The following post was based on “Will HTML5 browsers become the new go-to VDI client?” by Brien Posey, published on Nov 2 2016 on Tech Target.
More and more browser-based clients are slowly becoming the standard as many cloud-based applications are using the browser interface. HTML5 clients enable users to access remote desktops and applications through a Web browser which lets them work from any device, anywhere. When HTML5 first emerged, the user experience needed some improvements, but now browsers use protocols that make it simple and easy to use.
WORK FROM ANY DEVICE
It has become an everyday practice for companies to use a mix of Windows and Linux based applications combined with SaaS. Likewise, end-users use a mix of alternative devices such as Windows PC`s, Macs, Android and iOS tablets, Linux PCs, Chromebooks, smartphones and more. The browser is something that links all these different devices together.
“The one thing all of these devices have in common is the browser. Although not every browser manufacturer adheres to the HTML5 standard perfectly, just about any current device should be able to render HTML5.” writes Brien.
Almost every device today is able to render HTML5. Because HTML5 applications don't need plug-ins, users can access their desktops from any device with a compatible browser over any Internet connection. In today`s world of mobility, that's a big advantage.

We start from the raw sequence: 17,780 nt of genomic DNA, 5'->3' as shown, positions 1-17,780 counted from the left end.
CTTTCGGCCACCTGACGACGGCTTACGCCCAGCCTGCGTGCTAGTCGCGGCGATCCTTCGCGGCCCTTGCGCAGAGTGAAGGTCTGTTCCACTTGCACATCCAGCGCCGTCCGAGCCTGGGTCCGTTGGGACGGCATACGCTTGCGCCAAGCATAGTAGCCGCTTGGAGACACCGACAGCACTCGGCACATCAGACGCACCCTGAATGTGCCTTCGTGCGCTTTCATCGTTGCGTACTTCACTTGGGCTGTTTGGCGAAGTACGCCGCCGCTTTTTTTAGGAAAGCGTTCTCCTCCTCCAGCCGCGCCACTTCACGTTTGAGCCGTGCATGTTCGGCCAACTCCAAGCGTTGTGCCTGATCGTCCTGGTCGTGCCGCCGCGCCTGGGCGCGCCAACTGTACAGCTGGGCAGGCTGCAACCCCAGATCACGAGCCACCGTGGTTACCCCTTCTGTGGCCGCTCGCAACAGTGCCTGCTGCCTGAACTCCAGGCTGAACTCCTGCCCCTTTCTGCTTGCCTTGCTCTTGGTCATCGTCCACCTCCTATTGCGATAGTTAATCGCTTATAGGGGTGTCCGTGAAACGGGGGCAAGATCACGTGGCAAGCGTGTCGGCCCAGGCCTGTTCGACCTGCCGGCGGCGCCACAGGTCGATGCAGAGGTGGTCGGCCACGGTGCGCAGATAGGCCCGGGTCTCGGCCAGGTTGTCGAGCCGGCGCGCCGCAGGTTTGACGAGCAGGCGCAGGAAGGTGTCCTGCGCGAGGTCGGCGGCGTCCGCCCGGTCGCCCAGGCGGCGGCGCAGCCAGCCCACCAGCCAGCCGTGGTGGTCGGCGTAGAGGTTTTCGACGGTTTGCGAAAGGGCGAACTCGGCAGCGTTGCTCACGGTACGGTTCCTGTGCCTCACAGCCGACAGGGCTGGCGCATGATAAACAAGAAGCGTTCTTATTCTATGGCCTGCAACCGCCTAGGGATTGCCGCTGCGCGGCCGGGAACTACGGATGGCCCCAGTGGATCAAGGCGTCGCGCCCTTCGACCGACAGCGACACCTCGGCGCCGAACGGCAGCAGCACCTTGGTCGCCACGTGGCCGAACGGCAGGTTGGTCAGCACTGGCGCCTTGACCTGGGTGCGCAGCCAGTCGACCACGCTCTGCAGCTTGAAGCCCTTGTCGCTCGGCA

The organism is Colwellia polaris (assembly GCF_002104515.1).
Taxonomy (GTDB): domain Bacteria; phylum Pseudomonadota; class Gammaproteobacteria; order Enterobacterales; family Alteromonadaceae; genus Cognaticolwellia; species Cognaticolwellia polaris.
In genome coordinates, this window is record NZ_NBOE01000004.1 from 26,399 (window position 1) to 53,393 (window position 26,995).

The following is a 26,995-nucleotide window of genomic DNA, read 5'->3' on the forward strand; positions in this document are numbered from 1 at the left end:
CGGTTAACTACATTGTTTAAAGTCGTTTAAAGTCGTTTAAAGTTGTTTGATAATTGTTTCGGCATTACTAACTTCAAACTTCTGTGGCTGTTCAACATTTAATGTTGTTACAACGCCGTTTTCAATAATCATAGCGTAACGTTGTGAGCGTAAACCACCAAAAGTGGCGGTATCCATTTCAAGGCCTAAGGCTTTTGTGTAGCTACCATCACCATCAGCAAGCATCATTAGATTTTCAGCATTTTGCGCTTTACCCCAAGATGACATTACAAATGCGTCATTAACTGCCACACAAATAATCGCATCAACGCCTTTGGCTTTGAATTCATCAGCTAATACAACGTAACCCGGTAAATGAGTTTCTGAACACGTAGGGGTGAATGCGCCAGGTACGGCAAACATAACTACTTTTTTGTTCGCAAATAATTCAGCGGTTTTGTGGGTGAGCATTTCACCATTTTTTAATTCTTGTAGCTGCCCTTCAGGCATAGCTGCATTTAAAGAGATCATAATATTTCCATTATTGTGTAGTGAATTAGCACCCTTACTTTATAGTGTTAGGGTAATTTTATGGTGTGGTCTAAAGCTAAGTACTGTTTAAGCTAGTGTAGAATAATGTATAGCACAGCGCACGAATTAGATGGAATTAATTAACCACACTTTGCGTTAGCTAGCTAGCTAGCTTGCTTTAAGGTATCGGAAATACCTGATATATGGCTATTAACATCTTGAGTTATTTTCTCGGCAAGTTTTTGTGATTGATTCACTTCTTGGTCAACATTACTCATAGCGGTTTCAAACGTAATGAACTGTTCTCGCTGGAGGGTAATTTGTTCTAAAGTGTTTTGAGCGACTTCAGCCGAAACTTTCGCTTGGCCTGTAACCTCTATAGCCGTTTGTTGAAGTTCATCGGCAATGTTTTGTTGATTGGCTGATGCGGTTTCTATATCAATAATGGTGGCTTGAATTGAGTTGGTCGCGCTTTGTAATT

THE ADVANTAGES OF HTML5 BROWSERS AS UNIVERSAL VDI CLIENT
There are many comparisons drawn between VDI, RDP and HTML5 browsers. To step away from comparisons and focus just on the HTML5 benefits, here are 3 major points why HTML5 browsers are becoming a universal client.
Given the benefits in mobility, support and flexibility, Brien rightfully concludes "The future of VDI may be HTML5 clients."
HOW CAN AWINGU HELP
About Brien Posey (@BrienPosey): Brien is a 15-time Microsoft MVP with over two decades of IT experience. Prior to becoming a freelance writer and speaker, Posey was the Chief Information Officer for a national chain of hospitals and healthcare facilities. Previously, Posey served as the lead network engineer for the United States Department of Defense at Fort Knox, and as a network administrator for some of the largest insurance companies in America. In addition to his continued work in IT, Posey has spent the last two years training as a commercial Scientist-Astronaut candidate for a mission to study polar mesospheric clouds from space. (more at http://www.techtarget.com/contributor/Brien-Posey)
3/7/2017 by Iva Divic